More than six years ago I found that I could turn my RLS discomforts on and off by controlling the amount of oxalate in my diet. My original breakthrough in understanding came after about 5 years of closely monitoring my diet and my daily discomfort level. Many people who conscientiously follow a low oxalate diet report about a 90% improvement in their RLS symptoms. Because there is some oxalate in virtually every plant based food it can be difficult to fine tune the diet and get to 100% relief.
Before I could consistently get close to my goal of 100% relief I had to have two more breakthroughs. Because virtually every source of information about low oxalate diets says that meats are oxalate free and not a problem, it took me years to realize gelatinous soups and stews trigger an RLS response in me. For years I had been thinking that, even though the vegetables in my soups were low oxalate, the slow cooking process was making their oxalate more bio-available, and they were triggering my reaction. Scientists have recently confirmed my conclusion by finding that eating gelatin raises urinary oxalate. Their explanation for this is that gelatin causes the liver to endogenously produce oxalic acid. Some years ago I had noticed that magnesium supplements with glycine in them triggered my RLS. Apparently it is the glycine in the gelatin that is involved in the inappropriate production of oxalic acid.
The other big breakthrough happened when I came across information on the internet that an oxalic acid solution is typically sprayed on certain vegetables and fruits post harvest because it preserves freshness and nutrients during transport and storage. Although asparagus is a low oxalate food, it seemed to be triggering my RLS. I had wondered if asparagusic acid, which is unique to asparagus, could be acting like oxalic acid. I now eat asparagus again, but only if it is sold as organic. I intend to do more research into how much of our produce is being treated this way, and I buy organic whenever possible.
Now that I have gotten almost complete relief from RLS by following a low oxalate diet, I have been reading some of the scientific studies and trying to come up with a possible explanation for what is happening in my body when I experience an episode of RLS.
Because researchers have established that low levels of iron in the brain and cerebro-spinal fluid may exist in all RLS sufferers, I assume that condition pertains to me. And I assume I have a low ferritin level. However, the fact remains that, without addressing those particular bio-markers in any significant way, I have achieved almost complete relief of symptoms. And, when I do “slip up” and trigger an RLS episode, the discomforts arrive on the day following the dietary mistake and last less than 24 hours.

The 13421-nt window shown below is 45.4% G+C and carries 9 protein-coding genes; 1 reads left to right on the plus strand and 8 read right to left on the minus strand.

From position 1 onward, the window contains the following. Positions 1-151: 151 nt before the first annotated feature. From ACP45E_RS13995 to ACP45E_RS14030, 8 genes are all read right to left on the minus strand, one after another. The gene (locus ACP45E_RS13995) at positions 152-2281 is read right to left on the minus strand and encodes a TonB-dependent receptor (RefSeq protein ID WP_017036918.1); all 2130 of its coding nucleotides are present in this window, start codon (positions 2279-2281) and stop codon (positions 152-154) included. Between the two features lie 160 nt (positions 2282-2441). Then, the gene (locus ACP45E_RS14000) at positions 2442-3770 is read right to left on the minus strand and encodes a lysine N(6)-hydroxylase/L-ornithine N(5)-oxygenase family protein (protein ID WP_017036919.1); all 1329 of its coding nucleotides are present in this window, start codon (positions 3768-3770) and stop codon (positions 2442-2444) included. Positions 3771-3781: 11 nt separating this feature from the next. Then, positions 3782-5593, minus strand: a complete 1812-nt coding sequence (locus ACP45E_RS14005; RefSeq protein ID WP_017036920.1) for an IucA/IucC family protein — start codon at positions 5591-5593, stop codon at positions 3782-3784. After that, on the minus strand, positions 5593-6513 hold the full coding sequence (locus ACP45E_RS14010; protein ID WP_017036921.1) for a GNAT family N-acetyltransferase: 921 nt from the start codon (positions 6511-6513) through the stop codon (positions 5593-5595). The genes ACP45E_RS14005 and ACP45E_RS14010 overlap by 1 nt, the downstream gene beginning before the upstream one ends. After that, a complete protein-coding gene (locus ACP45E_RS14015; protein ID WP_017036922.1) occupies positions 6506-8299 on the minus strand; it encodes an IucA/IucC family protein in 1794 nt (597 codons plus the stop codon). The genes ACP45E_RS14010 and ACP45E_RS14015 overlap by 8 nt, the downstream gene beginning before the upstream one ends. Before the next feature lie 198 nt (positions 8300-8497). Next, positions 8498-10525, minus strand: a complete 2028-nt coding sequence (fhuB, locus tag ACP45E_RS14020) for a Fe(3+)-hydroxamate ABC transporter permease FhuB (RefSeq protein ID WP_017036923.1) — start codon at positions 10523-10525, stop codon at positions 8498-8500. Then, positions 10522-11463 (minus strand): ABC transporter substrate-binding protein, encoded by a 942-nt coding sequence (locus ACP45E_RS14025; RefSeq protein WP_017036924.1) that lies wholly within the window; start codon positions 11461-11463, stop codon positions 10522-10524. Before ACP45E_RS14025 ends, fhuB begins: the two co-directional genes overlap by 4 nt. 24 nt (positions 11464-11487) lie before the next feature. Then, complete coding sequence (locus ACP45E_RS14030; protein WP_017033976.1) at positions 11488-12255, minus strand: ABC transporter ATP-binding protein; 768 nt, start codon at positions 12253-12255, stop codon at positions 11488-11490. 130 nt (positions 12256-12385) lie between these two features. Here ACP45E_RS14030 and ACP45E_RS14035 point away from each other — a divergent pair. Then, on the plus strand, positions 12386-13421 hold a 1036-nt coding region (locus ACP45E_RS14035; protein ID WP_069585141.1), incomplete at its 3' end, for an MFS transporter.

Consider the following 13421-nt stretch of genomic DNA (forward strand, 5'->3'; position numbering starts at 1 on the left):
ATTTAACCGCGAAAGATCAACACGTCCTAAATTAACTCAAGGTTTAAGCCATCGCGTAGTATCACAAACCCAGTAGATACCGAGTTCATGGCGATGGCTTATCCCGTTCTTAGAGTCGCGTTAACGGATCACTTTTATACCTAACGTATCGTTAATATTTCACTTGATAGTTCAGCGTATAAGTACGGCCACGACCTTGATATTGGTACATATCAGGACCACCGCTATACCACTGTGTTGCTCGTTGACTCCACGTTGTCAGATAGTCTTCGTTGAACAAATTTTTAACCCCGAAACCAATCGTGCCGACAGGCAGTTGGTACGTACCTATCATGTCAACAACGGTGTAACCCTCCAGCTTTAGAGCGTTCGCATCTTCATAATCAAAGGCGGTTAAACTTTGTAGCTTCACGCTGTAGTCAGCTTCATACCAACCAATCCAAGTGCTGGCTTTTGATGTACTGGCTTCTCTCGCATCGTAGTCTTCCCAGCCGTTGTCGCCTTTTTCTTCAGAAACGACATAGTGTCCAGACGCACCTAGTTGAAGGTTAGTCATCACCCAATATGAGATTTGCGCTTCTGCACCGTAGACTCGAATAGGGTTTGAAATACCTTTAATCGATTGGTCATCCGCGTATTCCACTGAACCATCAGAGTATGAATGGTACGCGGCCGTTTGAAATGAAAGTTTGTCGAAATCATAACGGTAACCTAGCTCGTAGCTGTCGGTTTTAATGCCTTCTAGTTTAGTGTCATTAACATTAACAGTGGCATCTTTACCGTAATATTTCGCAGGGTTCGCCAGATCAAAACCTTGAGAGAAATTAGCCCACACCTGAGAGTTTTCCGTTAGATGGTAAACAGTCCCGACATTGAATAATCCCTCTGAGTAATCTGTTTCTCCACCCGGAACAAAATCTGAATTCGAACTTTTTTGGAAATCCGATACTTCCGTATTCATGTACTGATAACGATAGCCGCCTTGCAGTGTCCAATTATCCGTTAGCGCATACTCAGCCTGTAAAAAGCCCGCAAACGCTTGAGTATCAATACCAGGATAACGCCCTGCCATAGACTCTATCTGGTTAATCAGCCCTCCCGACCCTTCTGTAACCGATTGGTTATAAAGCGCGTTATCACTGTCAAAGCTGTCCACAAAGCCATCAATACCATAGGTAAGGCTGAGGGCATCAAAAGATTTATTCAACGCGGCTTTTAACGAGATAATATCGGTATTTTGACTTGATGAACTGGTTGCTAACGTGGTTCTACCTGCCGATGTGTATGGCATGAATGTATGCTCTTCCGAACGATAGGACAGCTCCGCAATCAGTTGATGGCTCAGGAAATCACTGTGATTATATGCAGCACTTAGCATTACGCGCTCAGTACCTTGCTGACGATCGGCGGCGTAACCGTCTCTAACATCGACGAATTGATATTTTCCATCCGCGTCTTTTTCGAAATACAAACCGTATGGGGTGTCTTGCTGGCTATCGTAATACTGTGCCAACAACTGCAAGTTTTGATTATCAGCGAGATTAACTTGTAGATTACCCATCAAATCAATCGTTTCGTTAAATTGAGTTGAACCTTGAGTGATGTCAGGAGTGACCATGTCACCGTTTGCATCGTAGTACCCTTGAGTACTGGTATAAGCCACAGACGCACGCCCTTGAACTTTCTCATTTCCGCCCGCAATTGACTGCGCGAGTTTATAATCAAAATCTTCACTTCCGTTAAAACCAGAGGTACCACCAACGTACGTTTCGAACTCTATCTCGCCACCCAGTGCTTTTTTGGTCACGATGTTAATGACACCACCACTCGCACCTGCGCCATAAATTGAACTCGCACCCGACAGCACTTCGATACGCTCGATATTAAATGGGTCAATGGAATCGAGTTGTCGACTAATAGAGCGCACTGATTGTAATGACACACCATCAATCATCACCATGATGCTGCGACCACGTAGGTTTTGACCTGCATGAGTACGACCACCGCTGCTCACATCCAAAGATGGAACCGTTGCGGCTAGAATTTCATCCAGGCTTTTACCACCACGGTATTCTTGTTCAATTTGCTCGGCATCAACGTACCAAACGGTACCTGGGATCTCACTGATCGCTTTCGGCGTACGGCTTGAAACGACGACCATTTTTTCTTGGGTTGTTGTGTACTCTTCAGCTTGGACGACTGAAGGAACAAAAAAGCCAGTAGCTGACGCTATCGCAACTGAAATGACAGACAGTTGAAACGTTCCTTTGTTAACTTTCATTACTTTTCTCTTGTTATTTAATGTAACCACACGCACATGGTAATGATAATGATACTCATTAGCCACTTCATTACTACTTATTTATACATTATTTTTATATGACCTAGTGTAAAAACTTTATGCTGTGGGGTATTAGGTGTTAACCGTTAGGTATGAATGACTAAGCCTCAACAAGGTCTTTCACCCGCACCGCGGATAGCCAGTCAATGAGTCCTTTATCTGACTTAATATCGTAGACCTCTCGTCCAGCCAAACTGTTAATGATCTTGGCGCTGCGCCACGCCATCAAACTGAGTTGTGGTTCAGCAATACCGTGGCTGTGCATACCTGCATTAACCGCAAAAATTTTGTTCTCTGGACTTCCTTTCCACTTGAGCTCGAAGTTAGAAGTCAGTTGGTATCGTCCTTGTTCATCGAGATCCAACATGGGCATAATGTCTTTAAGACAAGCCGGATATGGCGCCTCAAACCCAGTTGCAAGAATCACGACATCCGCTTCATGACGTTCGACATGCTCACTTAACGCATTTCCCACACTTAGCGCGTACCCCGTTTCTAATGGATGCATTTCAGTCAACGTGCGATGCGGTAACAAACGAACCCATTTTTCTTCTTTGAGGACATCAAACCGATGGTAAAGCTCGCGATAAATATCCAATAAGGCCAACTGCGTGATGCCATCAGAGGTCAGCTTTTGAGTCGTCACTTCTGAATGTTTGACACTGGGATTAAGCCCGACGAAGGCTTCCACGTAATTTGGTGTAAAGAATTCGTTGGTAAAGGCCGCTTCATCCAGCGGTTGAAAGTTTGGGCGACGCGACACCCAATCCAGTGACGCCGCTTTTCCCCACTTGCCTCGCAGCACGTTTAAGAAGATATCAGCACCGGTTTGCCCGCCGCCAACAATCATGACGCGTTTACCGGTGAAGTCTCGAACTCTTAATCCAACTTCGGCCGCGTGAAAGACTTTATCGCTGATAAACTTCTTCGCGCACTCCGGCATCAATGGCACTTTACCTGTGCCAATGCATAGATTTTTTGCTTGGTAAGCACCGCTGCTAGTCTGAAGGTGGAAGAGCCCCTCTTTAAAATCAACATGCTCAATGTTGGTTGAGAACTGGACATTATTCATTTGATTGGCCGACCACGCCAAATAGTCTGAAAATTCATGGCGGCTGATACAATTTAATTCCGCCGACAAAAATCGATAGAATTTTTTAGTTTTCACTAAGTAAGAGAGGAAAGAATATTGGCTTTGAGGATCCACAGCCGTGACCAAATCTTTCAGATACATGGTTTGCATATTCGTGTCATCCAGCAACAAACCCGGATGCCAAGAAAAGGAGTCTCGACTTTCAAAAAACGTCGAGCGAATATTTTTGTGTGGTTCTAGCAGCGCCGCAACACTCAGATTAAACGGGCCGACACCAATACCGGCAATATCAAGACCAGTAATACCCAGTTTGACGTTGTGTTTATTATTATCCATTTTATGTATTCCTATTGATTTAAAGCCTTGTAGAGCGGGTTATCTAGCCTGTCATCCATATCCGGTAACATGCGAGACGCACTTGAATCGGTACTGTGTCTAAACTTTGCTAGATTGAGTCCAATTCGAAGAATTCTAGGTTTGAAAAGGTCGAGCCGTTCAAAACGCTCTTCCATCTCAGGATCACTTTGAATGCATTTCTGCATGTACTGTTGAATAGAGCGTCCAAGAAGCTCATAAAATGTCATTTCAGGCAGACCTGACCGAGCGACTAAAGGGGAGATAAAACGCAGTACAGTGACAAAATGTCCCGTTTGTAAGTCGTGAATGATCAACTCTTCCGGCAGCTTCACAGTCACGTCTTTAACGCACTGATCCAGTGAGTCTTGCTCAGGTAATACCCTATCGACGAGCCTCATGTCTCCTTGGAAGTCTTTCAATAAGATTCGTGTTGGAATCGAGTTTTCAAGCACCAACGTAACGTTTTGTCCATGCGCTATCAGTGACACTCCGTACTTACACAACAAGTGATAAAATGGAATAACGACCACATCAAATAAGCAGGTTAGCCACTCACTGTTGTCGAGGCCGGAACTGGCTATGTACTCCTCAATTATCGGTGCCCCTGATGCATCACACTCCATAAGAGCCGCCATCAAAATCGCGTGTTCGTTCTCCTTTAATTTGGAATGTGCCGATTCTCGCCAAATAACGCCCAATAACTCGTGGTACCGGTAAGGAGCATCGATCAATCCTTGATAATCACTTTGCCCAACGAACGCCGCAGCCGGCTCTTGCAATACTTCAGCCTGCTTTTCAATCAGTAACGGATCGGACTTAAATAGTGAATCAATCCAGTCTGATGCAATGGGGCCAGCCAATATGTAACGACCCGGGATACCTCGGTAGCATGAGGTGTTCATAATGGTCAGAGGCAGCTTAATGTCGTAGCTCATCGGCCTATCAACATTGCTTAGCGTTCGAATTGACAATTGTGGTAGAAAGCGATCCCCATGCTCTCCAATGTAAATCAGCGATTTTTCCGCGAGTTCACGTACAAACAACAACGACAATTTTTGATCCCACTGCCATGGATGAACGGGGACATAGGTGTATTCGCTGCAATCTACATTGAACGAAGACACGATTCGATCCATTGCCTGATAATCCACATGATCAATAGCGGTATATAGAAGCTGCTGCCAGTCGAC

My theory is that my body’s chronic low iron level makes it critical that my body’s systems do an impeccable job of distributing iron to all the places where it is needed every day. And the oxalate/oxalic acid interferes with that daily distribution.
Iron is typically bound to transferrin (the body’s iron distribution vehicle) with carbonate. However, oxalate can take the place of carbonate as the binding agent. Scientists have found that when oxalate takes the place of carbonate the bound iron is “locked up” so that it doesn’t release from the transferrin and, I assume, distribution is not accomplished.
Because our bodies have a greater iron binding capacity than we use on any given day, mine is able to bring additional resources into service and correct the situation within 24 hours, assuming I eat correctly on that second day. It might even make sense to say that the unpleasant sensations in my legs are a signal from my body to get me to move around and increase circulation in order to expedite the restoration of normal iron distribution.
I think it is critically important that scientists look more closely at the mechanisms which lead to the liver producing inappropriate amounts of oxalic acid. Some people are attempting to raise their ferritin level by taking ferrous bisglycinate and vitamin C. My experience is that glycine stimulates production of oxalic acid. And vitamin C supplements are widely recognized as stimulating its production also. I think we may also find that the augmentation which some people experience while taking Pramipexole and similar drugs is due to stress on the liver and a resulting endogenous production of oxalic acid. There are similar liver bio-markers noted in people who take Pramipexole and those who suffer from secondary hyperoxaluria, a potentially fatal over production of oxalic acid.
Some scientists are dismissive of the idea that oxalate will take the place of carbonate in iron binding function in the “neutral pH of the blood.” It seems logical that the inappropriate production of excess oxalic acid may disturb the pH of the blood. The displacement of carbonate may eventually be seen as a protective mechanism that helps to maintain a proper pH of the blood because it helps to “mop up” the excess oxalic acid.
I wish you all the best in your struggles with this devastating affliction.